Restoring nature alongside the Great Walks
Air New Zealand invests in large biodiversity projects alongside the Great Walks network – enabling over 38,000 ha of sustained pest control and the return of native birdsong to these special places.
This expansion of pest trapping networks means we’re able to create safer places for taonga species such as whio, takahē, kiwi, rock wren, kea, kākā, south island robin and many other forest birds.
The partnership also funds species management projects including bird surveys and health checks; translocations to grow populations of rare birds and remote sensor trail cameras and acoustic recorders to understand how the health of the area is being restored.
Find out more about the biodiversity projects on the Whanganui Journey, Abel Tasman Coast Track, Heaphy Track, Paparoa Track, Routeburn Track and Milford Track.
Supporting threatened species
Air New Zealand transports some of New Zealand’s most endangered species (birds, reptiles and invertebrates) and Conservation Dogs as part of active recovery programmes. Species are transported for genetic and population management, to treat illness and to establish new populations at safe breeding sites.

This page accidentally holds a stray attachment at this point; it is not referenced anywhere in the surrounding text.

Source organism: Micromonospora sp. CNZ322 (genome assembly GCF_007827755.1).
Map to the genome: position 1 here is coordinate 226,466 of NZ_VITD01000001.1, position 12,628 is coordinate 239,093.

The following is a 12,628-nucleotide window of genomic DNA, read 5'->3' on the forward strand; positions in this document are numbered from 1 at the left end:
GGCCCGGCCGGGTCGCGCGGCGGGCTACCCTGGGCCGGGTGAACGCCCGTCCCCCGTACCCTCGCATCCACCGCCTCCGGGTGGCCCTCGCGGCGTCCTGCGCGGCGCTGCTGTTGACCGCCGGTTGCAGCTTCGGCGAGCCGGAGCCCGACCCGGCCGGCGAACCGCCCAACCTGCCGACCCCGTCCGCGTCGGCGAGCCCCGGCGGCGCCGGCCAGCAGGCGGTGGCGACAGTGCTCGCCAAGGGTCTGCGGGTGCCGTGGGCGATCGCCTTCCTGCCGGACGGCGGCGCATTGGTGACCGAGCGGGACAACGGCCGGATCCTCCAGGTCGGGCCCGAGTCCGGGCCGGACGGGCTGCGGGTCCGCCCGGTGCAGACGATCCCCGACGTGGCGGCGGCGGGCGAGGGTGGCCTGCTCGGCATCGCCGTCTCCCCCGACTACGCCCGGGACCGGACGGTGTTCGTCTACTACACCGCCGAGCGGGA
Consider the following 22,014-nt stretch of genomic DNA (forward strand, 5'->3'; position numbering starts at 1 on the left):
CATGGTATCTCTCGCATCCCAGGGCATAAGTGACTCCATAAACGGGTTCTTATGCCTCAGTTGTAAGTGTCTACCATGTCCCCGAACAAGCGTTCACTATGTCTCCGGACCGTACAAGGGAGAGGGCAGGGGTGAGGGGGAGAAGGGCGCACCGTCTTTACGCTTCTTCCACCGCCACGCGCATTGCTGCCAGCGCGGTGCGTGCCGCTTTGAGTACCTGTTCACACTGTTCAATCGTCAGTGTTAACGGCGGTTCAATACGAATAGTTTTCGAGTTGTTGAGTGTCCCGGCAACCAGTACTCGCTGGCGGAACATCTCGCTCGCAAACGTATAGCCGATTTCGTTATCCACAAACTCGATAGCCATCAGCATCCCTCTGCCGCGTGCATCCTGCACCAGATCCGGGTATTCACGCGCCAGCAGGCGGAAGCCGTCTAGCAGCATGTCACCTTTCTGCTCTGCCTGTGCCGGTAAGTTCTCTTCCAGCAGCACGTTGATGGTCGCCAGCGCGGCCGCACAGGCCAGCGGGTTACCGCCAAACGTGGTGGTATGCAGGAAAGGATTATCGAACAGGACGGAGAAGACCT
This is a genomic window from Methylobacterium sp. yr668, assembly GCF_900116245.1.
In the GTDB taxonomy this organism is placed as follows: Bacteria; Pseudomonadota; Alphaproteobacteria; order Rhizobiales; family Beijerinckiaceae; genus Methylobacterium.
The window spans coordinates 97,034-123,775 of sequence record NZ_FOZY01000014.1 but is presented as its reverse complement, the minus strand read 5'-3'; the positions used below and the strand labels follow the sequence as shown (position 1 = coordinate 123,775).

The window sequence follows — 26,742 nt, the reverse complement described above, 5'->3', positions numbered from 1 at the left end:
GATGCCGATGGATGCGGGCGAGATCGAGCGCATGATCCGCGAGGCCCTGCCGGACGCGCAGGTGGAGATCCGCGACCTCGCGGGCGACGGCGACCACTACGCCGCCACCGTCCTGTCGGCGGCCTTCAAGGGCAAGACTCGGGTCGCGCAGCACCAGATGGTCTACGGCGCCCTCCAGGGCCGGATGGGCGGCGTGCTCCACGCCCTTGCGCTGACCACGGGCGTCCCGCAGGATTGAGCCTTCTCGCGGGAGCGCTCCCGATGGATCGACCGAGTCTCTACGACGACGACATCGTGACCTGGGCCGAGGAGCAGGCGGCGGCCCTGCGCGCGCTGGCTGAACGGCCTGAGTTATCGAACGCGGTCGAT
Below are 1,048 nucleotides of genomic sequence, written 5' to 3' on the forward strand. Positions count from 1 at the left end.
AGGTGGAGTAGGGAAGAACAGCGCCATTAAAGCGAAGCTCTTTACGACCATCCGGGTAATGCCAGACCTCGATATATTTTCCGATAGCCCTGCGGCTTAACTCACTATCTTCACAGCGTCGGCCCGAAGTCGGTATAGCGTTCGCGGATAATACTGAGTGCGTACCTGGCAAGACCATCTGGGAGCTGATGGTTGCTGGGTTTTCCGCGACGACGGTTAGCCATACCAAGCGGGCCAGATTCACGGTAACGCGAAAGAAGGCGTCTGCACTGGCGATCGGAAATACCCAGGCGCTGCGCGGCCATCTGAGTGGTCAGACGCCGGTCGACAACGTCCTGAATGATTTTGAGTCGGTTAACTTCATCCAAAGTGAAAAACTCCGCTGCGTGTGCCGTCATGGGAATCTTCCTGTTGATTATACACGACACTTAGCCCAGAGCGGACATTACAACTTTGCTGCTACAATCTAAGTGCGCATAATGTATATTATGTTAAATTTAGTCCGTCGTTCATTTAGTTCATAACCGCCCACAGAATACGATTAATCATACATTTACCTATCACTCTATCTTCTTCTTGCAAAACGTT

Air New Zealand has provided free flights for more than 3,200 species and Conservation Dogs since the partnership began in 2012.
Air New Zealand also supports DOC's Threatened Species Ambassadors to help raise awareness for our threatened native plants and animals. With this support they can inspire New Zealanders about nature and the plight of our threatened species.
Air New Zealand Greenteam
The Air New Zealand Greenteam is made up of approximately 2,500 Air New Zealand staff who together with their families, volunteer on community conservation projects around New Zealand every month.
Air New Zealand Greenteam members join DOC rangers at Taiaroa Heads, Otago Peninsula